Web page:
Book of Knives – ARC Book Review

Title:- Book of Knives

Author:- Lise Haines

Date published:- will be published on October 4th 2022

Publisher:- Poisoned Pen Press

No. of pages:- 336 pages

Genre:- Thriller


Plot:- 2.5/5

Writing:- 2.5/5

Overall rating:- 2.5/5

There are thirteen knives. One by one they begin to disappear

Nora didn’t expect Hidden Lake Camp to be in a state of ruin. Dock full of rotten boards, smashed windows, cabins falling apart. To her new husband, Paul, the camp is the past he’d just as soon bury. Nora agreed to drive north with him to get his elderly parents settled while he makes enough repairs to sell the property. Only a few months, Paul said. The summer camp, however, and its deep lake have other plans.

After Nora’s first meal with his difficult family, one knife-part of a prized collection-goes missing. By the time the fourth and fifth vanish from behind locked doors and out from under watchful eyes, Nora can barely sleep. There’s talk of ghosts, secret rooms and someone at the summer camp found dead in the tall grass.

Unsettling, gripping, and totally original, Book of Knives is a literary thriller that shows how one person’s unraveling can bring the whole house down.

OK, the plot sounded interesting and intriguing and the book cover is appealing and so I decided to try this book out.

Unfortunately, I didn’t enjoy this book as much I thought I should be and almost DNF the book.

Nora agrees to accompany her husband Paul to Hidden Lakes to look after Paul’s elderly parents and was surprised to see the camp in ruins. Paul’s brother Gabe and the kids are also at the camp with a Gabe’s wife named Salish as well. Then for some reason or the other, the thirteen knives start disappearing one by one. There is a rumor of a ghost hunting around the cabin and also a murder that had occured in the camp. And while these things are happening, tensions start developing between the family members.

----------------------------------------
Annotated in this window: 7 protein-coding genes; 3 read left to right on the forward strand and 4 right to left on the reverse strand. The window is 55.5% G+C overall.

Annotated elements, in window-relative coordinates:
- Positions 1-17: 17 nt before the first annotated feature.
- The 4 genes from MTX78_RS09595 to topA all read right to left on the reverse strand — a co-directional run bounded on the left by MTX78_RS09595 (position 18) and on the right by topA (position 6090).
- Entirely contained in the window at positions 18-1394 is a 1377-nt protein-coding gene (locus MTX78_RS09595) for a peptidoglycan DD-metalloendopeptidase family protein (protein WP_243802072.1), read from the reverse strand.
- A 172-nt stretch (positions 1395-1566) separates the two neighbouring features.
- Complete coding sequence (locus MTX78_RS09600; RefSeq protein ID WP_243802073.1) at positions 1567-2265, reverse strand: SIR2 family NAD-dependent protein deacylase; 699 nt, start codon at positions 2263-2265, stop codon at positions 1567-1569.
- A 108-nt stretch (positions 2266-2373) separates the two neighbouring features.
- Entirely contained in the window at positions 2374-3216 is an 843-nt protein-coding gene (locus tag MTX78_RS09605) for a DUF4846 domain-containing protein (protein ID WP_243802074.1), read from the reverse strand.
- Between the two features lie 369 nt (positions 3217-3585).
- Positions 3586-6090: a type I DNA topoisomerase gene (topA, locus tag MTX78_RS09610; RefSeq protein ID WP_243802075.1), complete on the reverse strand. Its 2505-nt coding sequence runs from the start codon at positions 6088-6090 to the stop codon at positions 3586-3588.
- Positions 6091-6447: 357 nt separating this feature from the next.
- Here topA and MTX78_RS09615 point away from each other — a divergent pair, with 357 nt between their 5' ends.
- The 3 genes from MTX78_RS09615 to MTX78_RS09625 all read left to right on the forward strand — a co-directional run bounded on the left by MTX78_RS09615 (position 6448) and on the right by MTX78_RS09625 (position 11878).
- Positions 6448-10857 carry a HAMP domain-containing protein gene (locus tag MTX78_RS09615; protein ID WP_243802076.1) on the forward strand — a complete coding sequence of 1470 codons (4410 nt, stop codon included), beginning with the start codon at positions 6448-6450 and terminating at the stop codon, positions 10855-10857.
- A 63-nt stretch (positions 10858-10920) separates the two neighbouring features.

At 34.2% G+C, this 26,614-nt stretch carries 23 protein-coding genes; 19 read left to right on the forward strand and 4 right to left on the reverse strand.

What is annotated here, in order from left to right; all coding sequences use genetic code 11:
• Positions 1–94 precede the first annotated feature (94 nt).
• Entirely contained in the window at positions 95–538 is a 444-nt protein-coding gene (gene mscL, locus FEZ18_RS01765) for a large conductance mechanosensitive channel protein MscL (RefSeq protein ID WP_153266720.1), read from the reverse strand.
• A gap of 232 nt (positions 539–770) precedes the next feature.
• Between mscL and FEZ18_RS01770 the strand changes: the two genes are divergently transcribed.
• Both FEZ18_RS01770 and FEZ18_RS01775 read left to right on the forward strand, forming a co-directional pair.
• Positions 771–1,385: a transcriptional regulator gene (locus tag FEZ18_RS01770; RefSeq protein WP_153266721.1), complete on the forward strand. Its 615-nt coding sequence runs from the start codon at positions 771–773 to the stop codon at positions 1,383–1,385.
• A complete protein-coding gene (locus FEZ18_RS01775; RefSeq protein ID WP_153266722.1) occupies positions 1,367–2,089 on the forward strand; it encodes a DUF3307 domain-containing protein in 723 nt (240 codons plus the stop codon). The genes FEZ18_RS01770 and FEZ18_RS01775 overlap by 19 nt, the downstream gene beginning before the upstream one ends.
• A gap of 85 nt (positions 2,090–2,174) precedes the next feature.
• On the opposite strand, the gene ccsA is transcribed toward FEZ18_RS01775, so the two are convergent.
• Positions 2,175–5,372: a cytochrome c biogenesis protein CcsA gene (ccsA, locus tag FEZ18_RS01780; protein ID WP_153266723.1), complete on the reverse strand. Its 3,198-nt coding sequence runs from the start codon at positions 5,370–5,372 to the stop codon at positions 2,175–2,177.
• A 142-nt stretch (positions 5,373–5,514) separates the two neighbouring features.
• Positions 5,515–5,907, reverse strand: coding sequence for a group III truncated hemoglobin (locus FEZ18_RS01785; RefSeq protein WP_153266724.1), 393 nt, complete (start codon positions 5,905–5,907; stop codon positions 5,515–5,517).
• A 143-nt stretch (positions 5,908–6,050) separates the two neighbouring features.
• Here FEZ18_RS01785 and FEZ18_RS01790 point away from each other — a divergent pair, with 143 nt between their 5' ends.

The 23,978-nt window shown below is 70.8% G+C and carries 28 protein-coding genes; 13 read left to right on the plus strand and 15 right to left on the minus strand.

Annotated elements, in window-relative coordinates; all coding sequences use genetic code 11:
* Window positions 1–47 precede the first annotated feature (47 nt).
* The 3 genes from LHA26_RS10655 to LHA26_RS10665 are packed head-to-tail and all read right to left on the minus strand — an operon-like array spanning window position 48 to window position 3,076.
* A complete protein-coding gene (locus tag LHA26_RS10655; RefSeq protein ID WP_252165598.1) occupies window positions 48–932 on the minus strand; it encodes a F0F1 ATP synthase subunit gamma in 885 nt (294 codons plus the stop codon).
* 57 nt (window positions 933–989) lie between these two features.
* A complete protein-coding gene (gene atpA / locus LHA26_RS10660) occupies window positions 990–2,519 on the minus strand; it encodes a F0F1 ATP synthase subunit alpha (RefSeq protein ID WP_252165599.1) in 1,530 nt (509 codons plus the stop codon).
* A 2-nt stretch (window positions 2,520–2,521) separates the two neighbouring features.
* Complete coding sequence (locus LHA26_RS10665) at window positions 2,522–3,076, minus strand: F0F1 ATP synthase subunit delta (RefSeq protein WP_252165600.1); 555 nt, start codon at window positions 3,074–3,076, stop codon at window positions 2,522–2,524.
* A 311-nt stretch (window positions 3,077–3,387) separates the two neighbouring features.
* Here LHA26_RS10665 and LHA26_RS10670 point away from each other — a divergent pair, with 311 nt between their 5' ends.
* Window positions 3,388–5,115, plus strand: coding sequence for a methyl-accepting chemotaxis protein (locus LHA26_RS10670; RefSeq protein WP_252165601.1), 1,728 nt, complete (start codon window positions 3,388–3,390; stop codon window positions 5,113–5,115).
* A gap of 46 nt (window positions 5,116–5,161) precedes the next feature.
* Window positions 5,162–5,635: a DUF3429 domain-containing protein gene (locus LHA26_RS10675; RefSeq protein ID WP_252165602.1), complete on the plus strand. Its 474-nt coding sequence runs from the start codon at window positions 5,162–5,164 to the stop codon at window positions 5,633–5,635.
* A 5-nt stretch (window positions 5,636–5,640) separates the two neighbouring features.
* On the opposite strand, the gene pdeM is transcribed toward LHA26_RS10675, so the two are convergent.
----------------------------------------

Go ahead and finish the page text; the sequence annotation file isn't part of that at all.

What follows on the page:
First of all, I am not sure which type of genre it belongs to–horror or a mixture of horror and thriller? Second of all, this was a slow burn and there were few parts of the story where it was really boring and there were some parts in the story that I didn’t really understand. The ending to me was somewhat confusing. I don’t know whether it was just me, but honestly, I didn’t really enjoy reading this book. The plot was interesting but the way the story was executed was poor. Overall, a 2.5 stars for me.

Many thanks to Netgalley and the publisher for the ARC. The review is based on my honest opinion only.

LISE HAINES is the author of three novels, Girl in the Arena, Small Acts of Sex and Electricity (a Book Sense Pick in 2006 and one of ten “Best Book Picks for 2006” by the NPR station in San Diego), and In My Sister’s Country,, a finalist for the 2003 Paterson Fiction Prize. Her short stories and essays have appeared in a number of literary journals and she was a finalist for the PEN Nelson Algren Award.

Haines is Writer in Residence at Emerson College. She has been Briggs-Copeland Lecturer at Harvard, and her other teaching credits include UCLA, UCSB, and Stonecoast at the University of Southern Maine. She grew up in Chicago, lived in Southern California for many years, and now resides in the Boston area. She holds a B.A. from Syracuse University and an MFA from the Bennington Writing Seminars.

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